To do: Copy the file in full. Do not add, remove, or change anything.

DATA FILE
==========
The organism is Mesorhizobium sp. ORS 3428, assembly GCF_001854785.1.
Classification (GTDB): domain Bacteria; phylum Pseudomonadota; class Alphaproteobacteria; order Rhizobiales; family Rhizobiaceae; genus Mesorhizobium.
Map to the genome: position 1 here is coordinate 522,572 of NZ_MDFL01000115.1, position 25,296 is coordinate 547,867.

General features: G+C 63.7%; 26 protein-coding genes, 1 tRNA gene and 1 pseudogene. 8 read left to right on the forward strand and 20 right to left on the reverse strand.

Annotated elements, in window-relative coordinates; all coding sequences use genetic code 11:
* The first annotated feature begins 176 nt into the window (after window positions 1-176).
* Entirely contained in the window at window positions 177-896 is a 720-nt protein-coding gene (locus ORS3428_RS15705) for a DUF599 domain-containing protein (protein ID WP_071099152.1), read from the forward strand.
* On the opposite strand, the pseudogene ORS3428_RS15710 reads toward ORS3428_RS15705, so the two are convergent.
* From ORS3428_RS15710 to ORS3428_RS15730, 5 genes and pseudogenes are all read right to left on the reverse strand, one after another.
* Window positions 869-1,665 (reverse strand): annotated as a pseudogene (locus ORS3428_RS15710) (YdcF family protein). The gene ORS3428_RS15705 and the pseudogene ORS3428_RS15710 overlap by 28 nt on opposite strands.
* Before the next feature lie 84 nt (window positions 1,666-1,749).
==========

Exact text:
The organism is Mesorhizobium sp. ORS 3428, assembly GCF_001854785.1.
Classification (GTDB): domain Bacteria; phylum Pseudomonadota; class Alphaproteobacteria; order Rhizobiales; family Rhizobiaceae; genus Mesorhizobium.
Map to the genome: position 1 here is coordinate 522,572 of NZ_MDFL01000115.1, position 25,296 is coordinate 547,867.

General features: G+C 63.7%; 26 protein-coding genes, 1 tRNA gene and 1 pseudogene. 8 read left to right on the forward strand and 20 right to left on the reverse strand.

Annotated elements, in window-relative coordinates; all coding sequences use genetic code 11:
* The first annotated feature begins 176 nt into the window (after window positions 1-176).
* Entirely contained in the window at window positions 177-896 is a 720-nt protein-coding gene (locus ORS3428_RS15705) for a DUF599 domain-containing protein (protein ID WP_071099152.1), read from the forward strand.
* On the opposite strand, the pseudogene ORS3428_RS15710 reads toward ORS3428_RS15705, so the two are convergent.
* From ORS3428_RS15710 to ORS3428_RS15730, 5 genes and pseudogenes are all read right to left on the reverse strand, one after another.
* Window positions 869-1,665 (reverse strand): annotated as a pseudogene (locus ORS3428_RS15710) (YdcF family protein). The gene ORS3428_RS15705 and the pseudogene ORS3428_RS15710 overlap by 28 nt on opposite strands.
* Before the next feature lie 84 nt (window positions 1,666-1,749).